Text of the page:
I really like your stuff John. We may not come to the same conclusions, but I think, unlike so many other when it comes to these issues, we are both arguing from outsite our respective tradtional boxes. This, I appreciate much. (Always have about you!)

C. Michael Patton

(Although, I am wondering if we are getting ready to come to the same conclusions! Hair's breadth.)


Sometimes my main frustration with these discussions is that it seems that the majority of it centers around whether a woman is as capable of leading as a man....and we can agree that they then the conclusion is that women should be permitted to take on any and all pastoral and home headship roles. I really think that the essence of the conversation should always be focused on trying to bow to God's authority and how He has established lines of authority, as laid out in His word. Why is it that generally speaking God's word isn't given the priority trump in all arguments? And, the truth remains that traditionally, through the centuries, this issue wasn't debated, but rather both genders accepted the straight-forward reading of the text. As there has been a cultural shift in the past century...everything has changed, so we are then to try to see God's word differently to fit what seems right to us now? I don't think that it is oppressive to women to have male headship in the home/ nor to be excluded for top pastoral positions. Just because some stupid husbands use their 'God given position' to sinfully domineer their wives is not a reason to throw our the God ordained order. I'm sure their are plenty of men who claim to be egalitarians who are equally guilty of this sort of behavior....because they are sinners too. Some men are just naturally bossy and controlling (as are some women).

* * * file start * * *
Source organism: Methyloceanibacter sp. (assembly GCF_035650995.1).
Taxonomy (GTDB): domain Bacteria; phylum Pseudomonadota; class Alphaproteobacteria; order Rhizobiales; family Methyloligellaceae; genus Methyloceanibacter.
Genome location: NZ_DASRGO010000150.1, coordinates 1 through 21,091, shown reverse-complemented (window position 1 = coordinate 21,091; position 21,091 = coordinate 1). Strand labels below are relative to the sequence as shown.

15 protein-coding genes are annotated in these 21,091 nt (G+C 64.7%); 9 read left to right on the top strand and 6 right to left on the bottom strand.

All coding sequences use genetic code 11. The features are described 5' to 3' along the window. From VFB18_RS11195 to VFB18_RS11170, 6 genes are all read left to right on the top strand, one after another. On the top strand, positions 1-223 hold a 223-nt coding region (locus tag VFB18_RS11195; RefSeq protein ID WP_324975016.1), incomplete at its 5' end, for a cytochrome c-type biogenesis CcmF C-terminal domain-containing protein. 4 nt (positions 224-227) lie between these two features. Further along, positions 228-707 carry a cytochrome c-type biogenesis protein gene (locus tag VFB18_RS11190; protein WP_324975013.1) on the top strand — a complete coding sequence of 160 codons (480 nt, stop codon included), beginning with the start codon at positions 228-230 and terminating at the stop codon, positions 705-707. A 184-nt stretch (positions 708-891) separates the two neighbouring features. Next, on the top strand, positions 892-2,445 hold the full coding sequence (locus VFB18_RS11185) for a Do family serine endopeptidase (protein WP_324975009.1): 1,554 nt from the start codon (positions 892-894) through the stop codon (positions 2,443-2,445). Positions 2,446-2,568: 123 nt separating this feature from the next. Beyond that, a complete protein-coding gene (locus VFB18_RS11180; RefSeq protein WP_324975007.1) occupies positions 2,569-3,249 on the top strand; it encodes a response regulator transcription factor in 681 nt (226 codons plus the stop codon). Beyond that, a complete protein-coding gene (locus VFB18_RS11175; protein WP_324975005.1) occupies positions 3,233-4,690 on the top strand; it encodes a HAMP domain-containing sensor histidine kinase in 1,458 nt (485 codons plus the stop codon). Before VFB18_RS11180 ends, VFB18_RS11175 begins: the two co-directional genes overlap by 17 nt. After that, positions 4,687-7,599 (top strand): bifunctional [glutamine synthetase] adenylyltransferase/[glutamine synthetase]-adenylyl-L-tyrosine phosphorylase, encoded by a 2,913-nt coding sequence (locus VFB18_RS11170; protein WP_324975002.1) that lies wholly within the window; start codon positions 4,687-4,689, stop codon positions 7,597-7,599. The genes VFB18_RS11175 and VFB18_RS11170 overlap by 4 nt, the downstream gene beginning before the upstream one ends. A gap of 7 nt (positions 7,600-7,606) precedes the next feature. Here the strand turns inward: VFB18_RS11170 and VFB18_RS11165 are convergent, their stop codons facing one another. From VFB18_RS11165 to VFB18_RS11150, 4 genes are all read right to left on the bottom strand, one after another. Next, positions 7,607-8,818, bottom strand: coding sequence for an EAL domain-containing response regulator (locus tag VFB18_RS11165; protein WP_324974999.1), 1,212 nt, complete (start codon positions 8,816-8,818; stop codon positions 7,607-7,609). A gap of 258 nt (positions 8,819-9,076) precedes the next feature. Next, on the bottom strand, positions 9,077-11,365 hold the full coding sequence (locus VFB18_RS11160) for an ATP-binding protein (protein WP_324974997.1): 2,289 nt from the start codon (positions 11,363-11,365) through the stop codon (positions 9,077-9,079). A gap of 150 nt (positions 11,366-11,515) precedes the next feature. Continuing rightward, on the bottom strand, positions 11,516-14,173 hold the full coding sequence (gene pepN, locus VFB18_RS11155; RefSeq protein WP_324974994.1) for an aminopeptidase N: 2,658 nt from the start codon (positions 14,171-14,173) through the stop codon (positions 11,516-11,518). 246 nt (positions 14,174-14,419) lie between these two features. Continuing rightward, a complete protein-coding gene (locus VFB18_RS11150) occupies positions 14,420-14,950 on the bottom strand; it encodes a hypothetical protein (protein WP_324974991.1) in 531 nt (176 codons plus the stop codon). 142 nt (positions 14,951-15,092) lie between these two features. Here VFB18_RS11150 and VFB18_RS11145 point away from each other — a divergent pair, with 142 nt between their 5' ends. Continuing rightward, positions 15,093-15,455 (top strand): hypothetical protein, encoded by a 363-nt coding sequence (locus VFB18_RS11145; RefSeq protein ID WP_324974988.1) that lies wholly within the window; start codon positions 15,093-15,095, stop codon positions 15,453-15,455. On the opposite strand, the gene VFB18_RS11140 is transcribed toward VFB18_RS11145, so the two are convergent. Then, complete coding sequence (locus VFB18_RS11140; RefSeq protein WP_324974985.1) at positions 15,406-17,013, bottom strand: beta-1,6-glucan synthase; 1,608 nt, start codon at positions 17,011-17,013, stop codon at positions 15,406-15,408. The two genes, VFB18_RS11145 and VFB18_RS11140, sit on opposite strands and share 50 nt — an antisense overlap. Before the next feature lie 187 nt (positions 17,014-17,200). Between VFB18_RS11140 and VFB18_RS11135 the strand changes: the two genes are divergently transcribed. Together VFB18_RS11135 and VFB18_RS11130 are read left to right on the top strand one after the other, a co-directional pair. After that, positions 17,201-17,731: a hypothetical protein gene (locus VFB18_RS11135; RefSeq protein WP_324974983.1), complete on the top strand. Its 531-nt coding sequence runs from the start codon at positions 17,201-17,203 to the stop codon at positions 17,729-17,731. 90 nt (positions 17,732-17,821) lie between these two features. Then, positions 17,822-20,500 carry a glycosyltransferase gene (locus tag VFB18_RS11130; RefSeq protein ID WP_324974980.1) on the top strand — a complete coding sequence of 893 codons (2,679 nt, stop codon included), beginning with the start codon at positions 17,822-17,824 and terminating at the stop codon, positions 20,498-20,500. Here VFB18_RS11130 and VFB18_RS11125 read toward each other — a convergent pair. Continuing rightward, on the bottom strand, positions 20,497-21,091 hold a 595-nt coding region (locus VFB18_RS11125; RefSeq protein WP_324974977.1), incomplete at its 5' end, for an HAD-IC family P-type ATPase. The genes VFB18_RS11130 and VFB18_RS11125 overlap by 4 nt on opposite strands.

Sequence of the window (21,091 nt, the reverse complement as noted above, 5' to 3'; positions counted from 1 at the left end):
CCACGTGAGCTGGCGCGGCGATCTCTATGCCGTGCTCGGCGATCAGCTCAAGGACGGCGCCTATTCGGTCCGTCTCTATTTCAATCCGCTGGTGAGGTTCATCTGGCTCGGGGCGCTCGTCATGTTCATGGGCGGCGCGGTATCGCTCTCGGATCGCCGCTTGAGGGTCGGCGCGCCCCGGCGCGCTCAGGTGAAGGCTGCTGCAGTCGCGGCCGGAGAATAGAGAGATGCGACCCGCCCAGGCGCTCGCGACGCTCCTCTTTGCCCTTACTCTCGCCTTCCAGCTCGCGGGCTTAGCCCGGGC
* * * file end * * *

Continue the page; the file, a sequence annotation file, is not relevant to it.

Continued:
I realize that there are plenty of Bible scholars who have (in the past 40 years or so) worked hard to demonstrate from scripture that saying women are excluded from any and all headship is not scriptural. Dan Wallace, being one of the top five Greek grammarians in the word says that one has to do an awful lot of 'exegetical gymnastics' to come to the egalitarian position....although I think I know his thought on the subject enough to call him a 'soft complementarian'. To me, the MOST IMPORTANT issue is that we seek to know GOD'S intent, and that we humbly bow to that even if it doesn't always fit how we would arrange things if we we God. I fail to see this as an issue of oppression, and it bothers me that some always make it out to be that. I don't feel oppressed by my husbands headship...unless he abuses that position (which is sin)...not God's intent. I've been asked (in my complementarian church, to teach a mixed gender adult class....but I will never be asked to be a pastor. I'm totally OK with that. I don't see any oppression in women being excluded from that role. God has reasons, and I might not understand them 100%, but I know that He is a loving creator.

Furthermore, I do wonder what you and your wife do when you totally disagree and a decision has to be made. This situation does sometimes arise in our home... How do you decide who makes the final call?


Agreed. The synthesis would be very helpful. Oh, for the time to take on that project . . .



I think we are close on this one, and a lot of other things. I trust we can continue to model conversation that is not afraid to find common ground where it effectively exists, not afraid to differ on non-essentials, and therefore not afraid to make judgment calls about what is essential and what isn't.